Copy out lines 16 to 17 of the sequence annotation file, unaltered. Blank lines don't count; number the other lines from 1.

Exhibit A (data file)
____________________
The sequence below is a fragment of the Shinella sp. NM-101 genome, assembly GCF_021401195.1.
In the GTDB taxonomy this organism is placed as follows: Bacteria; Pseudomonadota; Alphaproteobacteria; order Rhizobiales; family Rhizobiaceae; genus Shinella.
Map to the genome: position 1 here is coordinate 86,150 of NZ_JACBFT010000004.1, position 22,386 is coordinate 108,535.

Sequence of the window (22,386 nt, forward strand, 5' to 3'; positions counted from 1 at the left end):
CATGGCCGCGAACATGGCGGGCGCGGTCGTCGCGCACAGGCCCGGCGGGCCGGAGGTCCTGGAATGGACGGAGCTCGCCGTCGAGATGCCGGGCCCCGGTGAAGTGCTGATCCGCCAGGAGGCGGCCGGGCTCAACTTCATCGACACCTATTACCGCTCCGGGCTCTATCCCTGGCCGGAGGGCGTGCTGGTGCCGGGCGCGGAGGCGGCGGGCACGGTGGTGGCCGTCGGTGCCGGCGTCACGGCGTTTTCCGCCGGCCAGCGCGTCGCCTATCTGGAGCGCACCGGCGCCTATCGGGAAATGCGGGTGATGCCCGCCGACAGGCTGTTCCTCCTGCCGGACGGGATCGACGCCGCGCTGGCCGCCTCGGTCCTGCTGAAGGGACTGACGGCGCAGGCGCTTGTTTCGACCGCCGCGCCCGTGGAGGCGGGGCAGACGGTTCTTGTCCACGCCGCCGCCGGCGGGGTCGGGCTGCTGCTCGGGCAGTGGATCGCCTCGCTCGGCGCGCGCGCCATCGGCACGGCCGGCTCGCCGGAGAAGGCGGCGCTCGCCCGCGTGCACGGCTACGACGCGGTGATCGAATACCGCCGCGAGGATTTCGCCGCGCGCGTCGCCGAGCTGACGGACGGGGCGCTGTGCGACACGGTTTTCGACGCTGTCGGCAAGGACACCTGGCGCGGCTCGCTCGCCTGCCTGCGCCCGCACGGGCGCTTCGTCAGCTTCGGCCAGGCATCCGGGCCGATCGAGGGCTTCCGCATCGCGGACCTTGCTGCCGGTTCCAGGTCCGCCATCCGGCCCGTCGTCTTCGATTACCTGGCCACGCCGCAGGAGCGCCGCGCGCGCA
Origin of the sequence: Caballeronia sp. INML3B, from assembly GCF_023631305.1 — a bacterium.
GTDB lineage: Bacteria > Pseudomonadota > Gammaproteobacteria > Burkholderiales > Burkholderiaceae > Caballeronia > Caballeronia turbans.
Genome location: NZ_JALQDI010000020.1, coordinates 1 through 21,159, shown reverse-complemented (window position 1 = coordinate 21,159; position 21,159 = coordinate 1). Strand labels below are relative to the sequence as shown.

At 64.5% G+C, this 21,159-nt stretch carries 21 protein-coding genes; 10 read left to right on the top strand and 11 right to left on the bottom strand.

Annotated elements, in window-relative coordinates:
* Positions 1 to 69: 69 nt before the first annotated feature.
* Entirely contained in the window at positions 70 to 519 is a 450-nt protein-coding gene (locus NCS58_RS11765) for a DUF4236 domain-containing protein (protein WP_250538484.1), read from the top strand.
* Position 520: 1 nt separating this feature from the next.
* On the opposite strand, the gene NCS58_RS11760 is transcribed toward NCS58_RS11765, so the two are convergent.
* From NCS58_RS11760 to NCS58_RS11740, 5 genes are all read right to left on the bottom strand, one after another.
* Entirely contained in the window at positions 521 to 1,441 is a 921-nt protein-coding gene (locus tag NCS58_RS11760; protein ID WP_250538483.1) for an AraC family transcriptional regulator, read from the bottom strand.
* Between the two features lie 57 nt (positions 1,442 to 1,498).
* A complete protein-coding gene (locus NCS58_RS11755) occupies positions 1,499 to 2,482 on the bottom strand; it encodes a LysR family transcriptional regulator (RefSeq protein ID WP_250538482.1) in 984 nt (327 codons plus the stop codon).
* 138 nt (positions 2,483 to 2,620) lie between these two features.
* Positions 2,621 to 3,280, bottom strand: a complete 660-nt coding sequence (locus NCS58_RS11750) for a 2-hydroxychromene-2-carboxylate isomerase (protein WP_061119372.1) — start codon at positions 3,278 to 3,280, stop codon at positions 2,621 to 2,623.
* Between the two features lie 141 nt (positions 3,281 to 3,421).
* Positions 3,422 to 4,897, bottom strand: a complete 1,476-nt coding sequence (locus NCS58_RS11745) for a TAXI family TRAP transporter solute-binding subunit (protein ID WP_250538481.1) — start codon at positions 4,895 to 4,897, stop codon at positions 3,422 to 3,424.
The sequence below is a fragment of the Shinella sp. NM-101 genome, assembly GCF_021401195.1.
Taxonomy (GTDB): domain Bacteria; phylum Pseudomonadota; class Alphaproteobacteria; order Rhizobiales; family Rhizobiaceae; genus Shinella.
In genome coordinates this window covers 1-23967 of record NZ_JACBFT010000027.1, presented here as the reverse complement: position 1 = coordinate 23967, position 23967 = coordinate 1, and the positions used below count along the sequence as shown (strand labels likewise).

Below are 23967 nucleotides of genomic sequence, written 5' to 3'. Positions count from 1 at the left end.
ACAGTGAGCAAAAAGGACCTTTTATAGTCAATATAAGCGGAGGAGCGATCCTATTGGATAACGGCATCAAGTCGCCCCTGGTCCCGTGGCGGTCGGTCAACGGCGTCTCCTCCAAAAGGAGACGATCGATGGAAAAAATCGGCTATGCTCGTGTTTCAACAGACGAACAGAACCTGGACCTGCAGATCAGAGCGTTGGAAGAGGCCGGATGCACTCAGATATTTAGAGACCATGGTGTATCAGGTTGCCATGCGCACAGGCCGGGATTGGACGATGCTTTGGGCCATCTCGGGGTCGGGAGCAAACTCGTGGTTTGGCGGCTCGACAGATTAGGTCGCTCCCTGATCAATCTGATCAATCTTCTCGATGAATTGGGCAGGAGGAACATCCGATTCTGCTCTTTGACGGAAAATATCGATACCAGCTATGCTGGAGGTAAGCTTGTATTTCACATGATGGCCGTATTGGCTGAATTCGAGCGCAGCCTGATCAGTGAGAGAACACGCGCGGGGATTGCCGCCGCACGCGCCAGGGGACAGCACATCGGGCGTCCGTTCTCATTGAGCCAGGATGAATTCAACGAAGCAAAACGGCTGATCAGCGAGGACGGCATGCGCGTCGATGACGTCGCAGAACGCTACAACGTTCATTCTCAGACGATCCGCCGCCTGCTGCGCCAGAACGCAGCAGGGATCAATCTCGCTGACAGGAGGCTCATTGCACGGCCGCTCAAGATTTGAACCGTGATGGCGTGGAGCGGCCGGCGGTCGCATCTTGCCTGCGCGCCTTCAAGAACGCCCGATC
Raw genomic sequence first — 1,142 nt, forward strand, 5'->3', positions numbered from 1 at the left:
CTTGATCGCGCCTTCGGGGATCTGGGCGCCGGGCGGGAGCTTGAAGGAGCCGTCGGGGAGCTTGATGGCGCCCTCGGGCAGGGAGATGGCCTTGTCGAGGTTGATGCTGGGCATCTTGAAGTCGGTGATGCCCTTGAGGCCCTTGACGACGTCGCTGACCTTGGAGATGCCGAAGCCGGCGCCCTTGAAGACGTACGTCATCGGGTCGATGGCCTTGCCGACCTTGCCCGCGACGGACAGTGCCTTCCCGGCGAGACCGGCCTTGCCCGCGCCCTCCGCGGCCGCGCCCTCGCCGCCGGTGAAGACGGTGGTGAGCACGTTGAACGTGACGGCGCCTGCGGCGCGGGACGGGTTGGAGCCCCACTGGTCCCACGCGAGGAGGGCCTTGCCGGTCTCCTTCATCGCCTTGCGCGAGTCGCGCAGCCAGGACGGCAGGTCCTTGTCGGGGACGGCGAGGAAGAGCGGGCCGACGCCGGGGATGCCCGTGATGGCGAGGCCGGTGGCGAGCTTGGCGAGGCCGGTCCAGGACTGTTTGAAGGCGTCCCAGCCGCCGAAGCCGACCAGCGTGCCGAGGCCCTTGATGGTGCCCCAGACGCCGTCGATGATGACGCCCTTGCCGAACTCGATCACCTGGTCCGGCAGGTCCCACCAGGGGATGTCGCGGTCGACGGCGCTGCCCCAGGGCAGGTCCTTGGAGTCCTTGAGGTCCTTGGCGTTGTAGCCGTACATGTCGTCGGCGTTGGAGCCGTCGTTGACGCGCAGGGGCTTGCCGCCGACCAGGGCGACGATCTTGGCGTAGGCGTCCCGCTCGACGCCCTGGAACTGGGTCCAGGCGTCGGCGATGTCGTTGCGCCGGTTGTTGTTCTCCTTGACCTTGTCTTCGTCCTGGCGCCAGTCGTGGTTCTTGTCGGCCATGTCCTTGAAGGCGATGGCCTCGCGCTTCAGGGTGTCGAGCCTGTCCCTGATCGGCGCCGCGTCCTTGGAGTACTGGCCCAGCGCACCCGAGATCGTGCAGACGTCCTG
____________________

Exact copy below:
* Entirely contained in the window at positions 521 to 1,441 is a 921-nt protein-coding gene (locus tag NCS58_RS11760; protein ID WP_250538483.1) for an AraC family transcriptional regulator, read from the bottom strand.
* Between the two features lie 57 nt (positions 1,442 to 1,498).